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Polka and family go hand-in-hand in Pilsen

Svitak and Holub partner to preserve Czech legacy

News editor

It all must have been a blur for tiny Jaxon Svitak, whirling around a crowded, darkened Pilsen Community Center floor Sunday in the arms of his great-grandmother to the lively strains of live polka music.

He’s too young to know that he had just been baptized into a family and community heritage that stretches back generations.

“Jaxon is four weeks old and he had his first dance with me,” Mary Ann Conyers of Marion said. “No one else could break him in with that very first dance except his great-grandmother.”

It was much the same for Conyers, who from her earliest days was destined to dance polkas. Her grandfather, Rudolph Svitak, opened Pilsen’s historic Starlight Ballroom in the 1930s, and his son, Frank, kept the venue alive until it closed in 1984.

“Keith (her husband) always said I could probably dance before I could walk,” Conyers said.

Sunday’s polka revival, featuring the Jim Kucera Band of Waverly, Nebraska, is the second spring event Frank Svitak Jr. and Tom Holub have organized to complement ones put on the past several years in fall.

“We got together and said, ‘We’ve got to do this,’” Holub said. “We just try to keep an old tradition going here.”

The events draw dancers from well beyond Pilsen. Dancers came Sunday from Wichita, Newton, and Salina, and included Floridians and Texans that were in the area visiting.

Jaxson was the youngest participant, but there were other youngsters out on the floor, bucking a trend elsewhere.

“When this band was here last spring, (Jim Kucera) said, ‘I cannot believe the young people you guys get to dance,’” Holub said. “He travels clear to Wisconsin to play.”

Holub wasn’t surprised that the community center was packed on an afternoon of sunny skies and warm temperatures.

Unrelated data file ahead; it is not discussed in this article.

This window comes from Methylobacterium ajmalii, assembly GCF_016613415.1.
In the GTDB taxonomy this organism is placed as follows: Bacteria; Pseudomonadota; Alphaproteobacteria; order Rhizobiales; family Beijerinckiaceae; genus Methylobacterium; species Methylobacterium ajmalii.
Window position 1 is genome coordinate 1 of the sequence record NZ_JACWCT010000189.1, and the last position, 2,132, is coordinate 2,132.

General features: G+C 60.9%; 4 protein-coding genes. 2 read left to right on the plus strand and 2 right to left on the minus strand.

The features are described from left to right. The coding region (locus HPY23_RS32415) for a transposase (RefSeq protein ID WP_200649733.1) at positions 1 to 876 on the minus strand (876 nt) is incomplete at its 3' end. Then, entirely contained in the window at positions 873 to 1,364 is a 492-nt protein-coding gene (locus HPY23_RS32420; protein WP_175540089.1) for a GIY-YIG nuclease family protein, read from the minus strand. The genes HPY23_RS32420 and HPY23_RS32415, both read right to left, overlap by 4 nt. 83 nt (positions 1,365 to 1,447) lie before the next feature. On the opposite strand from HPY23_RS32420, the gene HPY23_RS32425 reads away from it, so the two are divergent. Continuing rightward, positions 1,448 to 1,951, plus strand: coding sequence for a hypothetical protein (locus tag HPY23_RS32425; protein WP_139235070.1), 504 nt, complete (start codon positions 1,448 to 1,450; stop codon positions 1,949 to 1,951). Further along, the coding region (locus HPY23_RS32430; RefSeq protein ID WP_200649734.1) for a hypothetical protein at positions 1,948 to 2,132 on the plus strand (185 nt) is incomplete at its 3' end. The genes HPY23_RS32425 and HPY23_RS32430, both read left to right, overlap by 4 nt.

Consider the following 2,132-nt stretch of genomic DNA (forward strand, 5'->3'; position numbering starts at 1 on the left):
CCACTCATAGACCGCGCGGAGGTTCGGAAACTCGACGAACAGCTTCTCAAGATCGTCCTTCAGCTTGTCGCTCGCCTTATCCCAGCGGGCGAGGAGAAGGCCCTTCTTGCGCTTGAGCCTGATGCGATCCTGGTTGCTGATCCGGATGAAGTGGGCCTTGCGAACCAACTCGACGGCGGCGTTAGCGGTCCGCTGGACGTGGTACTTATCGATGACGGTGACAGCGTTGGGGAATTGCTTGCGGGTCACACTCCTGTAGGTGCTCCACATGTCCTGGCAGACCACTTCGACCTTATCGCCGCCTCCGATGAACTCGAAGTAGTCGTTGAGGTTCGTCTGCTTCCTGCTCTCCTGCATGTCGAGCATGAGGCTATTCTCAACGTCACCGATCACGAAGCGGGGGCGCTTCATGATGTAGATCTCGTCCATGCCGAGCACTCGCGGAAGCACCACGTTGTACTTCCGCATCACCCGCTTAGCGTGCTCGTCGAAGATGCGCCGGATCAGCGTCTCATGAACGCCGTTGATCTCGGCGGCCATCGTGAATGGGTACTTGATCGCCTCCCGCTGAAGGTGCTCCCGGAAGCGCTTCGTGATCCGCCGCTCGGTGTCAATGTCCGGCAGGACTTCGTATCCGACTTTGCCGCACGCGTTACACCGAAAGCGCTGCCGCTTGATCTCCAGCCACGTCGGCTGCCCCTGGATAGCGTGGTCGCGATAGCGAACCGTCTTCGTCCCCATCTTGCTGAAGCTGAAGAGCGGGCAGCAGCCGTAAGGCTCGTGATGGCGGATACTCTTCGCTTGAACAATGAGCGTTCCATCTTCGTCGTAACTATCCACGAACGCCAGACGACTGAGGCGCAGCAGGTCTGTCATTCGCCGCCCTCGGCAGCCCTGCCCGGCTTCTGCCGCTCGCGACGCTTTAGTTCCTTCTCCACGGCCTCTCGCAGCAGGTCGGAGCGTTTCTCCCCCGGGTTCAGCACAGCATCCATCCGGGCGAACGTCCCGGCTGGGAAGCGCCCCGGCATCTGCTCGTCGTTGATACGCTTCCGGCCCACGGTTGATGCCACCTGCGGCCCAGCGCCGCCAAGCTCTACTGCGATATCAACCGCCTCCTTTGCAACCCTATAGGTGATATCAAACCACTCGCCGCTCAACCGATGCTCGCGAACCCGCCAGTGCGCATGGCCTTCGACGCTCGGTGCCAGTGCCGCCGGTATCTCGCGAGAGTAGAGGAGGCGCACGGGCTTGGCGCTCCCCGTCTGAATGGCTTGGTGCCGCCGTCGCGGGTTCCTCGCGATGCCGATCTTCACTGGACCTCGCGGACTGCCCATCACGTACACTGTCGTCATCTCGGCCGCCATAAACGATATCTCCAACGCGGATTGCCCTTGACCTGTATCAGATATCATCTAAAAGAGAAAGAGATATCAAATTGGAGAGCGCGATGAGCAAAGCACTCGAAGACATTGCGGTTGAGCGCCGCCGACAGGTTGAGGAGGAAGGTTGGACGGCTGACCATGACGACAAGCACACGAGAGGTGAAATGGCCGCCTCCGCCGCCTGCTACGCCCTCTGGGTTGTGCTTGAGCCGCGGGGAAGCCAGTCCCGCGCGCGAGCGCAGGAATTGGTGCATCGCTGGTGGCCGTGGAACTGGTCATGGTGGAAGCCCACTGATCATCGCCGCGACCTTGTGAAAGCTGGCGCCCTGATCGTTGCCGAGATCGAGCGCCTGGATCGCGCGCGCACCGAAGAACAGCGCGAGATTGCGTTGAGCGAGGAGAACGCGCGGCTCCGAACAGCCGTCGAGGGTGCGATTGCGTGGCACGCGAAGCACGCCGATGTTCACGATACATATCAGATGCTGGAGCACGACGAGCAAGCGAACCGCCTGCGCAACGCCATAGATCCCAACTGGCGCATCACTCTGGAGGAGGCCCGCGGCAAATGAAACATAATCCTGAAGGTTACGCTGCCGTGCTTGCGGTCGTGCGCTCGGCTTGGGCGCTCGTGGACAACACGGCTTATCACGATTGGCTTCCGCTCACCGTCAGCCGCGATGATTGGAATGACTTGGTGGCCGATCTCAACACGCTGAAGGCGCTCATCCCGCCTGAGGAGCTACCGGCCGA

“It’s so wet the farmers can’t do anything, but I think the ones who want to really do this would come anyway,” he said. “It doesn’t happen all the time.”

While Pilsen once boasted three dance halls and regularly drew most of the well-known polka bands, Svitak dispelled what elsewhere might be called an longstanding urban legend about famed bandmaster Lawrence Welk.

“Dad told me he never played here,” Svitak said. “He said he drove to Abilene to see him. That’s as close as he came.”

Conyers has traveled the Midwest with grandchildren in tow for polka events, and she said families are the reason polka still thrives in the area.

“I would say it’s heritage and tradition,” she said. “They dance at home. These people have been really very good to pass this down to their children, grandchildren, and great-grandchildren.”

Holub said the biannual Pilsen dances will likely continue as long as enthusiasm and turnout remain strong.

“All the profits go to upkeep for the building, so we can do it again,” he said.

Last modified April 27, 2017

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